TOP OF 2013: Adding a Sales Tax

WHEELING – As communities around West Virginia grapple with sinking gambling revenue and rising employee pension costs, Wheeling this year became one of the first cities in the state to enact its own municipal sales tax as a method of dealing with those issues.

Retailers began charging the tax Oct. 1. When City Council approved the tax earlier this summer, they said the additional 0.5 percent tax – combined with the state’s 6 percent for an effective tax of 6.5 percent – would provide money to upgrade WesBanco Arena and keep up with the demands of the city’s aging infrastructure.

Critics of the plan said a sales tax increase would harm the city’s poor and ultimately would drive more shoppers out of town in a city that’s already seen a number of businesses leave city limits for The Highlands, or close altogether. However, with minimal opposition demonstrated at public hearings on the matter, council unanimously voted to enact the sales tax and a corresponding reduction in the city’s Business and Occupation Tax that will go into effect April 1.

When he announced the proposal, Mayor Andy McKenzie said the B&O tax – Wheeling’s largest single source of revenue – is unfair because it is levied on gross receipts, regardless of a business’s profit margin. Meanwhile, the total sales tax of 6.5 percent would allow the city to remain competitive with businesses in the Pittsburgh area and East Ohio where the sales tax is 7 percent, he said.

It remains to be seen how much budget flexibility the extra half-penny on the dollar charged on purchases of everything except vehicles, groceries and gasoline will provide the Friendly City, which won’t receive its first quarterly payment of revenue from the State Tax Department until January.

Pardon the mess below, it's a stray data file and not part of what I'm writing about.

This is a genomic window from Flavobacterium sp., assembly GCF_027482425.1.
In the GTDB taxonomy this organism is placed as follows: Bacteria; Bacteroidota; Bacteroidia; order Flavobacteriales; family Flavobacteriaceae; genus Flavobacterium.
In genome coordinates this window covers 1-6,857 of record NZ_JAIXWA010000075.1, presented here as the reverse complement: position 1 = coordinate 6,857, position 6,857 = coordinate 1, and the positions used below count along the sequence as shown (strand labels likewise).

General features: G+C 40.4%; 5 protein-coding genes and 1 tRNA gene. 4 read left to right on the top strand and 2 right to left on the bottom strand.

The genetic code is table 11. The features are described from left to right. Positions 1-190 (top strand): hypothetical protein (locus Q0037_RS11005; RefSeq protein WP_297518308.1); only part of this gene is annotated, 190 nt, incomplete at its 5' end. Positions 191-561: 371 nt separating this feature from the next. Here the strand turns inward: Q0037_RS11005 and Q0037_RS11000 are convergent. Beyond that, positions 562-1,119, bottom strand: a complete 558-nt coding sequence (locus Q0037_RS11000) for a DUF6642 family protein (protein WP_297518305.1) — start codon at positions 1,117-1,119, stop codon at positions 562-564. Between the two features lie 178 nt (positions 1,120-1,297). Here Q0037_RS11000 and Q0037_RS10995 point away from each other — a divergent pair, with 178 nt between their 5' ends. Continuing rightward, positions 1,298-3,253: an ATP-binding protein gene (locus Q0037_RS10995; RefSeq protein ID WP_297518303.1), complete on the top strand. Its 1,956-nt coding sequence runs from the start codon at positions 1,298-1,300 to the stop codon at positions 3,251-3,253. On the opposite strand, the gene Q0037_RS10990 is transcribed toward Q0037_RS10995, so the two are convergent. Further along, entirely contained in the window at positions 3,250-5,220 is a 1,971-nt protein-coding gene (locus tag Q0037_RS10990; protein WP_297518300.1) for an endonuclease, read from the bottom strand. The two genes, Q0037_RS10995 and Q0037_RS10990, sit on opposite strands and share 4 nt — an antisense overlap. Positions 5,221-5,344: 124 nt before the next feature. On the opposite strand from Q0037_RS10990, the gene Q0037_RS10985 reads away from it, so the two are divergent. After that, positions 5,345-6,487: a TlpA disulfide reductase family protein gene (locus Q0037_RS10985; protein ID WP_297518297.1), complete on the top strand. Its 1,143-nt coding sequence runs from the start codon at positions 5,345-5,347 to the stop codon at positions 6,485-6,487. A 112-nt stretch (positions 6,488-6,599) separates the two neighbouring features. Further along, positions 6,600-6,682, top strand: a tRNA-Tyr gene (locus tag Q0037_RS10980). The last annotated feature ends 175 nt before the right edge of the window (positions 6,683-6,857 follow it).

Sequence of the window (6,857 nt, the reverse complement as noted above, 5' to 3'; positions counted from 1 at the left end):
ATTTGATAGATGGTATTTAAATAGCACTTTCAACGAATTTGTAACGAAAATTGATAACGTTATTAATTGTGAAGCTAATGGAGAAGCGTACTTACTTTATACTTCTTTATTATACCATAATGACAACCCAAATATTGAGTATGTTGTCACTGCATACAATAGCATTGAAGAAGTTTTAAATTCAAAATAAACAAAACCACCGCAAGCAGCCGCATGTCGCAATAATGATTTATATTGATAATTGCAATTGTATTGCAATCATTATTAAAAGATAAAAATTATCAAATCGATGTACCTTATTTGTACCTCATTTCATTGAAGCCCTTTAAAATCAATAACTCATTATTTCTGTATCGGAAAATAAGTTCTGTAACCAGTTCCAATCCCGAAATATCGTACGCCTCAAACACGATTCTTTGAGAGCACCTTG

For the current fiscal year ending June 30, the city expects to receive $1.1 million in sales tax revenue. That takes into account the quarter-long lag in getting the money from the state as well as the fact catalog retailers won’t have to begin charging the tax until Jan. 1.

Full-year projections show the city receiving $2.4 million from the sales tax each year – which combined with an anticipated $1 million reduction in B&O revenue would mean an additional $1.4 million pouring into city coffers each year.

Proposals already have been received to design upgrades to WesBanco Arena, but City Manager Robert Herron said he needs to see at least six months’ worth of revenue before deciding on the project’s scope.

A long wish list of items for the 36-year-old downtown venue includes high-priority items such as seating and facade repair, but also includes other items such as an outdoor marquee, brand new video boards and spectator suites. If all goes well, brand new hotel and convention space may also be constructed near the arena using proceeds from the sales tax.

In terms of infrastructure, repair of the Baker Street Bridge across Big Wheeling Creek to the Peninsula area of the city is high on the city’s priority list of needs, but is expected to cost $2 million, officials have said.

Other goals for the sales tax money include street paving, slip repair, improving signage and crosswalks around the city, stair replacement in the Glenhite area, upgrading playground equipment, rebuilding infields at city ballfields and new garages at the Stone Church and Peninsula cemeteries.

Wheeling enacted its sales tax through powers granted under the West Virginia Municipal Home Rule pilot program, which gives participating cities more control over their own affairs. Non-home rule cities may enact a sales tax only if they do not charge B&O tax on retailers.

Williamstown was the first Mountain State community to do so, enacting a 1 percent sales tax in 2011. Taxes of the same amount went into effect in Huntington on Jan. 1, 2012, and in Rupert – a community of less than 1,000 in Greenbrier County – on April 1.

Three other cities – including the state’s largest, Charleston – enacted municipal sales taxes that went into effect the same day as Wheeling’s. The others were Quinwood, also in Greenbrier County, and Harrisville, in Ritchie County.